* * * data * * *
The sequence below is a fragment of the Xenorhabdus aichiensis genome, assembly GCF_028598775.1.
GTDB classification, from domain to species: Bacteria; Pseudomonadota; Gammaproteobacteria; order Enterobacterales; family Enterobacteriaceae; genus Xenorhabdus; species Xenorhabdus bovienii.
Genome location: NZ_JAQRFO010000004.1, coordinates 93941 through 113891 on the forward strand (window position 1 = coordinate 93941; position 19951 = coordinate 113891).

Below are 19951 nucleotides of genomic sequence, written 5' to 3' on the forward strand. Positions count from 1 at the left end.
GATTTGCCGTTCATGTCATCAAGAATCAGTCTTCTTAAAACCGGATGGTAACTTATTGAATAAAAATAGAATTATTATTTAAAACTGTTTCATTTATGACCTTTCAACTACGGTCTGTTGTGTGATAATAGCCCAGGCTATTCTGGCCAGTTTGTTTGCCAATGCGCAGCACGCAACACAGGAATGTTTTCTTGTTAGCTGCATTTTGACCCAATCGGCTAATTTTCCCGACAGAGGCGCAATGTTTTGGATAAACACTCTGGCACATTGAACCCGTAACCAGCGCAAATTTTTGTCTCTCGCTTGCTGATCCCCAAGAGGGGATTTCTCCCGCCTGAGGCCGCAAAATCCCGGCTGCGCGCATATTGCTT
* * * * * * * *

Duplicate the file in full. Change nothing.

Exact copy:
The sequence below is a fragment of the Xenorhabdus aichiensis genome, assembly GCF_028598775.1.
GTDB classification, from domain to species: Bacteria; Pseudomonadota; Gammaproteobacteria; order Enterobacterales; family Enterobacteriaceae; genus Xenorhabdus; species Xenorhabdus bovienii.
Genome location: NZ_JAQRFO010000004.1, coordinates 93941 through 113891 on the forward strand (window position 1 = coordinate 93941; position 19951 = coordinate 113891).

Below are 19951 nucleotides of genomic sequence, written 5' to 3' on the forward strand. Positions count from 1 at the left end.
GATTTGCCGTTCATGTCATCAAGAATCAGTCTTCTTAAAACCGGATGGTAACTTATTGAATAAAAATAGAATTATTATTTAAAACTGTTTCATTTATGACCTTTCAACTACGGTCTGTTGTGTGATAATAGCCCAGGCTATTCTGGCCAGTTTGTTTGCCAATGCGCAGCACGCAACACAGGAATGTTTTCTTGTTAGCTGCATTTTGACCCAATCGGCTAATTTTCCCGACAGAGGCGCAATGTTTTGGATAAACACTCTGGCACATTGAACCCGTAACCAGCGCAAATTTTTGTCTCTCGCTTGCTGATCCCCAAGAGGGGATTTCTCCCGCCTGAGGCCGCAAAATCCCGGCTGCGCGCATATTGCTT